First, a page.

The U.S. Energy Information Administration’s (EIA) Annual Energy Outlook 2021 (AEO2021) Reference case projects that growth in natural gas consumption in the United States between 2020 and 2050 will be driven by exports and industrial use; consumption growth from the other sectors will increase slowly or stay flat. In the Reference case projection, U.S. natural gas production will increase to 43.0 trillion cubic feet (Tcf) in 2050 as consumption increases to 35.7 Tcf. EIA expects natural gas prices will remain low compared with historical levels, and that low price drives the AEO2021 Reference case’s projection of increased production. EIA expects that exports will rise as production outpaces consumption throughout the projection period.
With economic growth driving U.S. industrial output, natural gas consumption by the industrial sector will increase by 3.6 Tcf, or 35%, from 2020 to 2050 and account for more than 75% of the 4.6 Tcf growth in U.S. natural gas consumption from all sectors during that period. Relatively low natural gas prices drive a growing U.S. chemicals industry, the largest domestic natural gas-consuming industry because it uses natural gas as a raw material (feedstock) as well as for heat and power. According to the AEO2021 Reference case, the bulk chemical industry will account for 45% of the industrial sector’s increased natural gas consumption, or 1.6 Tcf, through 2050.
Natural gas consumption in the U.S. power sector will reach 12.1 Tcf in 2050, up 0.4 Tcf (4%) from 2020. In 2020, natural gas consumption in the power sector increased by 4% from 2019 to 11.7 Tcf because of relatively low natural gas prices and COVID-19-related disruptions in the power sector’s coal supplies. Amid higher natural gas prices in 2021, EIA projects that consumption of natural gas by the power sector will decrease by 16% to 9.9 Tcf. Natural gas consumption will then increase slowly until 2027 because of projected growth in natural gas-fired generation and because of new, more energy-efficient combined-cycle turbine systems. These systems limit growth in power consumption because they use less fuel to produce each kilowatthour of electricity than older combined-cycle units or other fossil-fueled generators. Beyond 2036, EIA projects that consumption of natural gas in the U.S. power sector will continue to steadily increase.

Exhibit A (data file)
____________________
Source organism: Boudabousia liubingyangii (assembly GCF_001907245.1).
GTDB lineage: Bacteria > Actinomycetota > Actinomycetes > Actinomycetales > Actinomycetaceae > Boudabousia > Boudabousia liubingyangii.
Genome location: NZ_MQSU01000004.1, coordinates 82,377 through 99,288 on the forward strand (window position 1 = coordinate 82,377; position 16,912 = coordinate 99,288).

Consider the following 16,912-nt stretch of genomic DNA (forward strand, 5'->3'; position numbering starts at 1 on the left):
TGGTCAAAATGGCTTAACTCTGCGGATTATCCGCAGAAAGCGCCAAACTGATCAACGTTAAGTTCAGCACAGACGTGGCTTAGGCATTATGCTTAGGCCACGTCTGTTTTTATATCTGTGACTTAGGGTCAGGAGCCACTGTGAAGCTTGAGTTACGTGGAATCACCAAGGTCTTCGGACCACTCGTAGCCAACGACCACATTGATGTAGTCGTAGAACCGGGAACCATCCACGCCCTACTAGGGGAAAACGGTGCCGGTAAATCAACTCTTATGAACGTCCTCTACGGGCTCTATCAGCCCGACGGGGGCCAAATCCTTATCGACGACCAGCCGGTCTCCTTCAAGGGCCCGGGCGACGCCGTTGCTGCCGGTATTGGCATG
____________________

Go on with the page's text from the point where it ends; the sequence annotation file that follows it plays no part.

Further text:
The AEO2021 projects growth in natural gas consumption by other end-use sectors as well. Beyond 2040, natural gas consumption in the U.S. transportation sector increases as natural gas becomes a more predominant fuel for heavy-duty vehicles and freight rail. The residential sector’s natural gas consumption remains nearly flat, and commercial buildings show low-to-moderate growth because of energy efficiency improvements (particularly commercial energy management controls and sensors) in space heating.
Principal contributor: Mark Schipper